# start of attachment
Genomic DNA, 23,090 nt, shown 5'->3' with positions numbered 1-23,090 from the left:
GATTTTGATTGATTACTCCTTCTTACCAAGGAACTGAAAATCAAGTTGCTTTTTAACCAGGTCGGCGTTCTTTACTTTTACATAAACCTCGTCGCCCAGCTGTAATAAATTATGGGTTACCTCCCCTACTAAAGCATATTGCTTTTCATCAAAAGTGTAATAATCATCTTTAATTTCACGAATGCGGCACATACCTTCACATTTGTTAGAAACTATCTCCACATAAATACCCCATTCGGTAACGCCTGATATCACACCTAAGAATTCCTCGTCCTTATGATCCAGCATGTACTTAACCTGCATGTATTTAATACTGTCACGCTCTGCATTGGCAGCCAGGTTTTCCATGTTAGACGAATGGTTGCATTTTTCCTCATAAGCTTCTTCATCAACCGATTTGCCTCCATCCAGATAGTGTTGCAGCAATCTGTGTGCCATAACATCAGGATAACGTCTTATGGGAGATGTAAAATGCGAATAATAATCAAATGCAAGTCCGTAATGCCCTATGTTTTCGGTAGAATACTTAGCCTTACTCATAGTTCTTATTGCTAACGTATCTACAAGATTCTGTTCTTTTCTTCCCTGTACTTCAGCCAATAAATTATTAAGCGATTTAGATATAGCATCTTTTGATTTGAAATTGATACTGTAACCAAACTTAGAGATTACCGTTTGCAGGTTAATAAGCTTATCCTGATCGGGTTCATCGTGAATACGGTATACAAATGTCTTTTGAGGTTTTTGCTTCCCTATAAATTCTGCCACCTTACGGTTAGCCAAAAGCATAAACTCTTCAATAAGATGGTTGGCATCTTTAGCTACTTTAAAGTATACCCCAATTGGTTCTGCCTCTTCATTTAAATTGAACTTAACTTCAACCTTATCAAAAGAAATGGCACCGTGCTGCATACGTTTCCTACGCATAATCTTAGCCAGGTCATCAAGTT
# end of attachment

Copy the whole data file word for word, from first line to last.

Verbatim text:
Genomic DNA, 23,090 nt, shown 5'->3' with positions numbered 1-23,090 from the left:
GATTTTGATTGATTACTCCTTCTTACCAAGGAACTGAAAATCAAGTTGCTTTTTAACCAGGTCGGCGTTCTTTACTTTTACATAAACCTCGTCGCCCAGCTGTAATAAATTATGGGTTACCTCCCCTACTAAAGCATATTGCTTTTCATCAAAAGTGTAATAATCATCTTTAATTTCACGAATGCGGCACATACCTTCACATTTGTTAGAAACTATCTCCACATAAATACCCCATTCGGTAACGCCTGATATCACACCTAAGAATTCCTCGTCCTTATGATCCAGCATGTACTTAACCTGCATGTATTTAATACTGTCACGCTCTGCATTGGCAGCCAGGTTTTCCATGTTAGACGAATGGTTGCATTTTTCCTCATAAGCTTCTTCATCAACCGATTTGCCTCCATCCAGATAGTGTTGCAGCAATCTGTGTGCCATAACATCAGGATAACGTCTTATGGGAGATGTAAAATGCGAATAATAATCAAATGCAAGTCCGTAATGCCCTATGTTTTCGGTAGAATACTTAGCCTTACTCATAGTTCTTATTGCTAACGTATCTACAAGATTCTGTTCTTTTCTTCCCTGTACTTCAGCCAATAAATTATTAAGCGATTTAGATATAGCATCTTTTGATTTGAAATTGATACTGTAACCAAACTTAGAGATTACCGTTTGCAGGTTAATAAGCTTATCCTGATCGGGTTCATCGTGAATACGGTATACAAATGTCTTTTGAGGTTTTTGCTTCCCTATAAATTCTGCCACCTTACGGTTAGCCAAAAGCATAAACTCTTCAATAAGATGGTTGGCATCTTTAGCTACTTTAAAGTATACCCCAATTGGTTCTGCCTCTTCATTTAAATTGAACTTAACTTCAACCTTATCAAAAGAAATGGCACCGTGCTGCATACGTTTCCTACGCATAATCTTAGCCAGGTCATCAAGTT